Tags: marketing approach, sensory marketing, Classical marketing, Raffarin Law, advertisements, innovative atmosphere, foreign companies, Champs-Elysees
[...] III.The mastery of a musical environment and its effect on consumer buying behavior The added value of the presence of music and the weak influence of musical variables taken independently on the buying behavior of consumers We will analyze the effects of changes in different musical variables on the purchasing behavior of consumers. The question is therefore whether the musical variables taken independently can act directly on the client's behavior. The variables that have been most studied are: the presence of music in relation to the lack of music, volume, tempo, style and popularity. [...]
[...] Spangenberg, The effects of music in a Retting on Real Retail and Shopping Percieved Times, Journal of Business Research Proceedings: Jean-Philippe Galan, Music and Advertising: An experiential approach, Proceedings of the 15th International Congress of the French Marketing Association Norchène Bend Mouelhi Dahmane and Mourad Touzani, consumer reactions to the reputation and style of music played within a point of sale, Act of Congress, Lille Sophie Rieunier, The influence of background music on consumer behavior in stores: the role of tempo, the reputation and the absence of music, an act of Congress, Montreal Patricia Sibéril, Effects of music on purchasing behavior of consumers in supermarkets, Acts of Congress, Montreal Book: Dauce, B., Dion, D., Gallopel, K., Remy, E. [...]
[...] Interview with Sophie Rieunier Senior Lecturer in Marketing at IAE, Paris Author of thesis: The influence of music on consumer behavior in stores and other purchase areas I. Sensory Marketing I've always been attracted to the stores and what happens there. I have also always been attracted by the marketing and consumer behavior. If we cross the two, we get a variety of issues dealing with the behavior at the point of sale. Several ideas had been proposed including one on music. [...]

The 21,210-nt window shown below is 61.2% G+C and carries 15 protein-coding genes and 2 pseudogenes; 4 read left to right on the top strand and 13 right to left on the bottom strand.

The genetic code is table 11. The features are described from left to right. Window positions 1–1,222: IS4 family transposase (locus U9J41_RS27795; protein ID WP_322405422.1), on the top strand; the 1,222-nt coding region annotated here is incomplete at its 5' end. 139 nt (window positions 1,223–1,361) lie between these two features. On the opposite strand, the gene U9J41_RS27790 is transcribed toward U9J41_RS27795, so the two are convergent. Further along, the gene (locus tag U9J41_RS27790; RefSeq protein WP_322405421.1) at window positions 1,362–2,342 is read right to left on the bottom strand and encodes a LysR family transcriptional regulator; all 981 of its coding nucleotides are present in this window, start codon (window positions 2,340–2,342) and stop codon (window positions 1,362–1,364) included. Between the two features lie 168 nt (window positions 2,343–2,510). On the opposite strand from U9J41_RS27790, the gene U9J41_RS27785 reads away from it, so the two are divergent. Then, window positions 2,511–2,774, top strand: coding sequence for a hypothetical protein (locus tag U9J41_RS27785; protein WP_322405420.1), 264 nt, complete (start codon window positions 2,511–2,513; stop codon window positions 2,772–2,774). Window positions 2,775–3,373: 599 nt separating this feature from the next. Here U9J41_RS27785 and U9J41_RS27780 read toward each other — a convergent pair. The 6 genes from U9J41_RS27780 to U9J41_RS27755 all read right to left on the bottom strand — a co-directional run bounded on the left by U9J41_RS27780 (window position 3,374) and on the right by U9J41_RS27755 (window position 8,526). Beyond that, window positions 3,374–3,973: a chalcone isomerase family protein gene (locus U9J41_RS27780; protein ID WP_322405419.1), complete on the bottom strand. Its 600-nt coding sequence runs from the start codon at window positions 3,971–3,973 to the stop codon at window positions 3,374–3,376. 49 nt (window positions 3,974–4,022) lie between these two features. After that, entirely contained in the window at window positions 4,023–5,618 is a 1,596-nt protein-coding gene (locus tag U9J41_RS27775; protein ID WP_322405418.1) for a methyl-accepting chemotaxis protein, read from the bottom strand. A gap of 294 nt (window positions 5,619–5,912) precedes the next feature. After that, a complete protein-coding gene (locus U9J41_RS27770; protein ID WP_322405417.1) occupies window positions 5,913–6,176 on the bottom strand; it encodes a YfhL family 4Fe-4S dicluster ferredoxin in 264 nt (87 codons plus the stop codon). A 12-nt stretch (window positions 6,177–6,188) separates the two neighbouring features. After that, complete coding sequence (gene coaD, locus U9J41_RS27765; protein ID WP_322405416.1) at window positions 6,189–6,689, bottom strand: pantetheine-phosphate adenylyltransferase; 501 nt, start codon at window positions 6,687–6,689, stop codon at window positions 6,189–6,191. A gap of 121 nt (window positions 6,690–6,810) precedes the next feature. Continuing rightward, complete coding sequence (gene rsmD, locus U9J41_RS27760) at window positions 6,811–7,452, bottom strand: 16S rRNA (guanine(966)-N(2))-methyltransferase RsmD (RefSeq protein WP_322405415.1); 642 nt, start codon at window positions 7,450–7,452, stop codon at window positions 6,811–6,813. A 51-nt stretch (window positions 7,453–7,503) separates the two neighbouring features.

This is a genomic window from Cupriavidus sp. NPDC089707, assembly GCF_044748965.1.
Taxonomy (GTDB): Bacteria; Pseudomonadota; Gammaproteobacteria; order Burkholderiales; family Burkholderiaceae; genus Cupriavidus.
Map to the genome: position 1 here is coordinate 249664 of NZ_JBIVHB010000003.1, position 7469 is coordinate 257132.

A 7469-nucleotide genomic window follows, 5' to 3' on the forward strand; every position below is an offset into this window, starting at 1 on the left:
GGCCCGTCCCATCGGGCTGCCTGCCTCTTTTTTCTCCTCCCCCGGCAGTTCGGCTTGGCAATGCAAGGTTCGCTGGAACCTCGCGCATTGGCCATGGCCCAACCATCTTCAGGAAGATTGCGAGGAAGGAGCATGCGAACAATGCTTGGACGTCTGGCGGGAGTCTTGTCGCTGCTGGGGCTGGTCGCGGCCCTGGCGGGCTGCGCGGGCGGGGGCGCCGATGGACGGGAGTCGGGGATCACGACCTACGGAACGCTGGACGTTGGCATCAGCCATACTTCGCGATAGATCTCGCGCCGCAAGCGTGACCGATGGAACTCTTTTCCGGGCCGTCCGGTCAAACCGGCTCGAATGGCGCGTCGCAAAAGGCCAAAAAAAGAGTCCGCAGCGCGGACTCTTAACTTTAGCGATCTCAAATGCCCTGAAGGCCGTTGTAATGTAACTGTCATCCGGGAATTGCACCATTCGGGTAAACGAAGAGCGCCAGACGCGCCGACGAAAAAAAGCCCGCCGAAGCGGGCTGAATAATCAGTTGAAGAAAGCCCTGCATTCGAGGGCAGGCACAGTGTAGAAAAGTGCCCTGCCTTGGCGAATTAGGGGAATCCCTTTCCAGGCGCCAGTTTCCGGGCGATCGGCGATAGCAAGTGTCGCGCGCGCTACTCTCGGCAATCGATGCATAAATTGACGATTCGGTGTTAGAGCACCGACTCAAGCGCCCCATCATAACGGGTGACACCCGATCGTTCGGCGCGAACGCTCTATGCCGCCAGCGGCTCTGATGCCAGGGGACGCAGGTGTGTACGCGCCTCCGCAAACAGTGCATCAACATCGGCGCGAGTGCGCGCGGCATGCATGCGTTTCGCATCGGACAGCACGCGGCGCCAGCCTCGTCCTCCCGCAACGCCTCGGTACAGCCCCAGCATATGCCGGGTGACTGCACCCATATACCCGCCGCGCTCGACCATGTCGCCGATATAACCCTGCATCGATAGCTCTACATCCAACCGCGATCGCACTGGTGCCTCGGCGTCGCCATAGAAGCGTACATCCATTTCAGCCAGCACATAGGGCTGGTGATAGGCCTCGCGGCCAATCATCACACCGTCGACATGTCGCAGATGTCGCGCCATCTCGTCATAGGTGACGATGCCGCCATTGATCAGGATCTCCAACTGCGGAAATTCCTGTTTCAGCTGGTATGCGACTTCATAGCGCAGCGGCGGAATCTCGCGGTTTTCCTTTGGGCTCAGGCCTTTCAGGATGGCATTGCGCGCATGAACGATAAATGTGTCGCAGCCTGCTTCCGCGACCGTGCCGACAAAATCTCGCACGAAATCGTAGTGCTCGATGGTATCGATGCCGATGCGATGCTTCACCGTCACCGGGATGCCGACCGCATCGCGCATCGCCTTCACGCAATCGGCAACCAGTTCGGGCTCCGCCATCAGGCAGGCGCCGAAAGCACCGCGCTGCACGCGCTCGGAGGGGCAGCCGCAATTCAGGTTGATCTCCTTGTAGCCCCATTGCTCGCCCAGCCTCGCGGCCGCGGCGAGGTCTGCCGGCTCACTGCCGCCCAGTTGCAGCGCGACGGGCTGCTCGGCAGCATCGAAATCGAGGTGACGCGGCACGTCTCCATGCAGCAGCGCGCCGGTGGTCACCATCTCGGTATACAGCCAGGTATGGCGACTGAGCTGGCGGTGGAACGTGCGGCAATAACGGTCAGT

[...] The musical variables and their direct influence on the consumer buying behavior The different components of music (volume, tempo, style, reputation, etc.) are modeled according to the objectives of the brands. For example, Sephora is seeking an atmosphere of ‘luxury', so the store playing music is of discovery. However, Phonehouse, which has a young clientele prefers music with groove. We must therefore take into account the industry, the target and the objectives of the brand. The musical impact of these variables are taken into account with other variables. [...]
[...] Its influence on human behavior is so out of the ordinary that many authors have decided to approach the study of music from a marketing perspective. It is from 1920 that music first appeared in outlets facilitated by the technological advances. Sensing the potential in creating the right kind of musical ambience, many companies decided to interest themselves in this sector. Early theories on the subject appeared with Guy Serraf's publication in 1963 in France, followed by a publication in the U.S. [...]
using our reader.